Starting the Elaion Facebook group, I hoped to have it be a medium for seekers to ask questions. Not 24 hours in, the first question has been asked, and I figured it would be good to share it with you. The question is: 'Is there a calendar that puts important dates onto a Julian-type calendar?', and the inferred question: 'How do I read it?' 

On Baring the Aegis, I have made available an overview of the monthly as well as yearly calendars. These are the festival dates I adhere to, and many were taken from the HMEPA calendar which can be found here. It is important to note that the ancient Hellenes started a new day at sundown the day before. Instead of starting a new day at midnight--or in the morning--like we do today, they started it at sundown of the previous day. This means that when looking at the HMEPA calendar, one ancient Hellenic day is stretched out over two modern days; from sundown on day one, to sundown on day two, when a new day began.

In the example above, the 12th ancient Hellenic day of the month (this month, in this case, Hekatombaion) stretches from (dusk on) the 20th of July, to (dusk on) the 21th of July. Next year, this date will be different, because the ancient Hellenic months were either twenty-nine or thirty days in length, since the moon orbits the earth in roughly 29.5 days. Hollow months had twenty-nine days, full months had thirty. The ancient Hellenes chose not to alternate the hollow and full months according to a set schedule ("Hekatombaion is a hollow month"), but instead, the duration of each month was declared just before month's end. The thirtieth day was always included; in a hollow month, the twenty-ninth day was left off of the calendar

A full lunar year is 354 days long. Because the earth rotates around the sun in roughly 365 days, an extra month was inserted into the calendar every few years--usually every third year. This month was usually a repeat of the previous month, most frequently Poseideon, but there are references to repeats of Hekatombaion, Metageitnion, Gamelion, and Anthesterion. It is unknown if the festivals which fell in this month were repeated as well, if other festivals were held, or if no festivals were celebrated at all. How long this month was, depended on the previous years. The ancient Hellenes had a tendency to repeat days to suit their needs, usually to postpone the arrival of a certain date. Assembly meetings, for example, were not held on festival days, so if the meeting was urgent, the previous day was repeated and the festival day postponed. A standard extra month would have been thirty-three days long, but it rarely was.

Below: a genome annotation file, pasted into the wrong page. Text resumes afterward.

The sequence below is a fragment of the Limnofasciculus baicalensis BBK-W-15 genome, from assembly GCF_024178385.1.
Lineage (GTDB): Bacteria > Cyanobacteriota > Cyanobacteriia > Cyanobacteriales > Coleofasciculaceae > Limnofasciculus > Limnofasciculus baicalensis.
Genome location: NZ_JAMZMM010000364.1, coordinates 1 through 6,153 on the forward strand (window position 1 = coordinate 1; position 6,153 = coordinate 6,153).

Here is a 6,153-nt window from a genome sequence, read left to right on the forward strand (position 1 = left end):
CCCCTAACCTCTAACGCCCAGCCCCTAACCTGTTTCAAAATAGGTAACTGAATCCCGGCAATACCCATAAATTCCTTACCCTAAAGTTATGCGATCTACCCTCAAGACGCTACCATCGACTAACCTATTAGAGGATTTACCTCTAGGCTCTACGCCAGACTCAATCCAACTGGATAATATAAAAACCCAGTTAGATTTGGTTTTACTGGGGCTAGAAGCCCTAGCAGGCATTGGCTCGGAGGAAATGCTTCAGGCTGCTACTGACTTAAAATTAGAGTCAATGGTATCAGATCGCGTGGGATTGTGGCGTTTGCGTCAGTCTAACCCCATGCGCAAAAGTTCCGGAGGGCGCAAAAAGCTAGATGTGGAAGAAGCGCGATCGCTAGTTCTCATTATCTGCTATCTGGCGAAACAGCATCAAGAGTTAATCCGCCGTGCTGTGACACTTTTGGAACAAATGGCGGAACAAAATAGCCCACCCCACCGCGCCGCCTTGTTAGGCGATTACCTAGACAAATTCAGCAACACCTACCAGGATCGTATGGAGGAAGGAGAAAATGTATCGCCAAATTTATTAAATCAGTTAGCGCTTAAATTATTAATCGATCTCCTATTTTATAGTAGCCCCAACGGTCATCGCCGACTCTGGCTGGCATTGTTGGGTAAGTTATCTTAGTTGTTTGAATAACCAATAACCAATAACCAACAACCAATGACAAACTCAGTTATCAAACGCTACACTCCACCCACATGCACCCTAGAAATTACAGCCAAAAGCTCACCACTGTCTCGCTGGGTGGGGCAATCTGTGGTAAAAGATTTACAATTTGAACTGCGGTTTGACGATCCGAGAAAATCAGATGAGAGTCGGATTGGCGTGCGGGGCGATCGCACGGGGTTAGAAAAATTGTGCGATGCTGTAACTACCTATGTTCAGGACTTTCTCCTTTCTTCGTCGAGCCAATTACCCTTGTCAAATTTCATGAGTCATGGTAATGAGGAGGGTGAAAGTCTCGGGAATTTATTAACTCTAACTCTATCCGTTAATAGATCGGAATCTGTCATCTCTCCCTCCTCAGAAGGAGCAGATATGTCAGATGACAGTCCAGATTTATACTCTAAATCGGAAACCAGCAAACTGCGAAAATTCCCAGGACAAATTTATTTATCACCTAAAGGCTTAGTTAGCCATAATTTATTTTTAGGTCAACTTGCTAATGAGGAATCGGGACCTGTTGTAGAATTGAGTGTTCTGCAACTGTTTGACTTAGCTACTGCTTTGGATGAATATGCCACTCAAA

Long story short: if you know the ancient date of a festival, you can use the HMEPA calendar to find the appropriate modern day equivalent, but you need to do this every year, as the lunar nature of the ancient Hellenic calendar causes the dates to shift.

To make it a little easier, I also maintain a public Google Calendar which has all the festivals and monthly worship cycles I use for the Baring the Aegis calendar. Events stretch over two modern days, just like they would in ancient Hellas. Hopefully, this will help keep track of where we are in the ancient Hellenic month.

On the top left of this blog, right below the small bio is a small box with today's modern date, and the dates that would have fallen on this modern date if the ancient Hellenic calendar was still used. In the case of the example on the left, 'Middle First' is the eleventh day in the Hellenic month Hekatombaion, and this day started on July 19, at sundown. It lasts until sundown on the 20th of July, and then 'Middle Second', or the twelfth day of the Hellenic month Hekatombaion, starts. This lasts until sundown on July 21.

Hopefully, this will help you keep track of the festival days, and demystify the HMEPA calendar.